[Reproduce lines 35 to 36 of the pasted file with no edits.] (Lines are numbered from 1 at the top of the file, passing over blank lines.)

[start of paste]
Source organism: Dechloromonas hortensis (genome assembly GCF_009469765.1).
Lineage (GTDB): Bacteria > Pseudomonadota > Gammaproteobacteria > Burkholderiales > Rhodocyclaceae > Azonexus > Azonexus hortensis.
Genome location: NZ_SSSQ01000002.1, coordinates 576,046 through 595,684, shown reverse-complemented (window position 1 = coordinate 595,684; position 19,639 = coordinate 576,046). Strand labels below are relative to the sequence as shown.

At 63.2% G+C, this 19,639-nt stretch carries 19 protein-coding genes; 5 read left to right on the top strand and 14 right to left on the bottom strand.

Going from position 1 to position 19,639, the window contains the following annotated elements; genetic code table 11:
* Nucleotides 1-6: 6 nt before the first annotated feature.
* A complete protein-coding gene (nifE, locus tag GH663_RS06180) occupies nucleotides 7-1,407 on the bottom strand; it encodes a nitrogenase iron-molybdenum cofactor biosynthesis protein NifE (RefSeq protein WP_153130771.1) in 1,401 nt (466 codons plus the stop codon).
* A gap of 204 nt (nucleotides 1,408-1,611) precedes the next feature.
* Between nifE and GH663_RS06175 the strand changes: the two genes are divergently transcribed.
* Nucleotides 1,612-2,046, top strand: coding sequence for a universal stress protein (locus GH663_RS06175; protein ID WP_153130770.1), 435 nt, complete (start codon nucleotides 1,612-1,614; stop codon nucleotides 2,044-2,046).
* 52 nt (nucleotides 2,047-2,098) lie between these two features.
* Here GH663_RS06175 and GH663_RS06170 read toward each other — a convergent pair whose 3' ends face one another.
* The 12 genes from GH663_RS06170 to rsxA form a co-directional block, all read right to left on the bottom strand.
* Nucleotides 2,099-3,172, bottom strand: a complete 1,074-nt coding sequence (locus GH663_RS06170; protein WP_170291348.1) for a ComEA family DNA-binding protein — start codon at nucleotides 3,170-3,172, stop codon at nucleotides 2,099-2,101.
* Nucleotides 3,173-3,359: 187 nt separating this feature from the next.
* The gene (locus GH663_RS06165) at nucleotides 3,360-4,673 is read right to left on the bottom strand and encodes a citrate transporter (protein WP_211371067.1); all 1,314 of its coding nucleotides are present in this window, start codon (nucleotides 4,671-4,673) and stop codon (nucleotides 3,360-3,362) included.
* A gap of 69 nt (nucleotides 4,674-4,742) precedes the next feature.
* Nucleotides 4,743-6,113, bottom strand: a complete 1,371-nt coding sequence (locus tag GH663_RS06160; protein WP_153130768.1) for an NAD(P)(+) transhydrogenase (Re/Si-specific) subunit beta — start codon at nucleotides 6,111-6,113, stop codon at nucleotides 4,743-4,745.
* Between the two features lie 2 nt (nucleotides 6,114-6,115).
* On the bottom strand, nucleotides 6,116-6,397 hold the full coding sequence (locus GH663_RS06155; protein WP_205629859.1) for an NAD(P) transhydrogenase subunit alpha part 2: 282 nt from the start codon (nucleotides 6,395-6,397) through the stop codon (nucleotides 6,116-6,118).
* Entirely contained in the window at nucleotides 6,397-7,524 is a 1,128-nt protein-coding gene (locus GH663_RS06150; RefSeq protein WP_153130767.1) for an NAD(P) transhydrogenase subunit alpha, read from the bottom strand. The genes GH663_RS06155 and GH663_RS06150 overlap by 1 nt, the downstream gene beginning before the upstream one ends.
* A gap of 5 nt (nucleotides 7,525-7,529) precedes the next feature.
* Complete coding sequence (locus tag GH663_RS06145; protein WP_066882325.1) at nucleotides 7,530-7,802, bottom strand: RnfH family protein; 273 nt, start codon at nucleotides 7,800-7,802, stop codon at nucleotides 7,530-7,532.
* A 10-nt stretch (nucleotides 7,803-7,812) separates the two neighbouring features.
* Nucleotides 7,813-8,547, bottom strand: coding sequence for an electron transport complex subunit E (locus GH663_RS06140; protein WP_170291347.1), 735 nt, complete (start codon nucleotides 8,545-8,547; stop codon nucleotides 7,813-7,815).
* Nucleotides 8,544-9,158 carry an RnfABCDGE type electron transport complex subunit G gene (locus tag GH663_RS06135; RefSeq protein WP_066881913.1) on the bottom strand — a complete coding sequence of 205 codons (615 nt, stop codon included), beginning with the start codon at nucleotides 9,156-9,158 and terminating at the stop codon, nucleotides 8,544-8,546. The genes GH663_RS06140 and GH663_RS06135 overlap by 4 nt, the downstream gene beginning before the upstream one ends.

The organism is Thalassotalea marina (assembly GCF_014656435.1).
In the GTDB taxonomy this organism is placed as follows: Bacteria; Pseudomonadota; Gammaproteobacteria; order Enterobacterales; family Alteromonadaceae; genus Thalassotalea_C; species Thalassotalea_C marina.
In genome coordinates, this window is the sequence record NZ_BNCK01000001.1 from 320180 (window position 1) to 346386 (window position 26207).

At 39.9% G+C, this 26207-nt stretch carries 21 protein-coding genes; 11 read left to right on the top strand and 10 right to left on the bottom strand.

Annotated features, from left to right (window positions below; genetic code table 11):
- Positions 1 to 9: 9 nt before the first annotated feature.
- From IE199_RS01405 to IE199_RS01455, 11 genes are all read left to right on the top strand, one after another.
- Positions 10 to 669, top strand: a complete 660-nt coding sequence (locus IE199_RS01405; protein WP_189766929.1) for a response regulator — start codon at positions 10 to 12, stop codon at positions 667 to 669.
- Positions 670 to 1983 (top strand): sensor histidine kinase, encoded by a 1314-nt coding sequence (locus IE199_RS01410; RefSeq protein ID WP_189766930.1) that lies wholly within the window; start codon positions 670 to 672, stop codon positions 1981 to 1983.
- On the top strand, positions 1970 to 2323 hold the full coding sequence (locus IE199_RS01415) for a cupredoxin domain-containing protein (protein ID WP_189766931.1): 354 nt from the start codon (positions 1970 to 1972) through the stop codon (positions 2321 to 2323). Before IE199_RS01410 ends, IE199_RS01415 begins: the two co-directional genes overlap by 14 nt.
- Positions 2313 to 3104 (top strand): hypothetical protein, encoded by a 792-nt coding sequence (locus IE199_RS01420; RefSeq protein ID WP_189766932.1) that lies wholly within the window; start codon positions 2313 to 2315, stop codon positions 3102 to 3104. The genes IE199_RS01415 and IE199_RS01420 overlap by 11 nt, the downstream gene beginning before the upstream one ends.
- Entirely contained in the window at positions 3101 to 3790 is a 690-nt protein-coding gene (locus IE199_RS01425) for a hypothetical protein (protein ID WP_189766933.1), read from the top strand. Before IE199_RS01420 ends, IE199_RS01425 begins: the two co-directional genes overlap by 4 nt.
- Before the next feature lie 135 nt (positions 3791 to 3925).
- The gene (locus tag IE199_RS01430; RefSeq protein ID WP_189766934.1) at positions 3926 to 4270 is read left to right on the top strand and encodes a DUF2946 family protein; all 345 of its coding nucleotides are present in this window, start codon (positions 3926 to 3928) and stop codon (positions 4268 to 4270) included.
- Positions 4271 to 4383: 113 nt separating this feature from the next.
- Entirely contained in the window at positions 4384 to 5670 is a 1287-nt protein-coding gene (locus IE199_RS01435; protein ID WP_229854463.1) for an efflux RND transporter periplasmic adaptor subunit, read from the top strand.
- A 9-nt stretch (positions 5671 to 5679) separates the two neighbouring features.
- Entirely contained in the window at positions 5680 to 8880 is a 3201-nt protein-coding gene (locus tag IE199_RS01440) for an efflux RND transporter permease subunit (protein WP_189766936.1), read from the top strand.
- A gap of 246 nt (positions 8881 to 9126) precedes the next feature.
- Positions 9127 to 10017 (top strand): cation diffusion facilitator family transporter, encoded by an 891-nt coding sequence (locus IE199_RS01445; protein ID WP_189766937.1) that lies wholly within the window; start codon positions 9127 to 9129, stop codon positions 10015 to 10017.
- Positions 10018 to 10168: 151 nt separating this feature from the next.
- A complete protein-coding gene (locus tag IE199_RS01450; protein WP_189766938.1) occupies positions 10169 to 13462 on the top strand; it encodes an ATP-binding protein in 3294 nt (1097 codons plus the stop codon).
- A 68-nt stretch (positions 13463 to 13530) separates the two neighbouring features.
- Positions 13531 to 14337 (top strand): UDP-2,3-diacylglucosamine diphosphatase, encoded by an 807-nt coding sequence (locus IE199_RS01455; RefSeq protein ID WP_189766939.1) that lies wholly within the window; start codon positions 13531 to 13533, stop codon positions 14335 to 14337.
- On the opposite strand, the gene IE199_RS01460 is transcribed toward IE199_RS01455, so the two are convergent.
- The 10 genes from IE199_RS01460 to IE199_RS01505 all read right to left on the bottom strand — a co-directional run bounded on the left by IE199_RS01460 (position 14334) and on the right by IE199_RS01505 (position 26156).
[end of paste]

- Positions 670 to 1983 (top strand): sensor histidine kinase, encoded by a 1314-nt coding sequence (locus IE199_RS01410; RefSeq protein ID WP_189766930.1) that lies wholly within the window; start codon positions 670 to 672, stop codon positions 1981 to 1983.
- On the top strand, positions 1970 to 2323 hold the full coding sequence (locus IE199_RS01415) for a cupredoxin domain-containing protein (protein ID WP_189766931.1): 354 nt from the start codon (positions 1970 to 1972) through the stop codon (positions 2321 to 2323). Before IE199_RS01410 ends, IE199_RS01415 begins: the two co-directional genes overlap by 14 nt.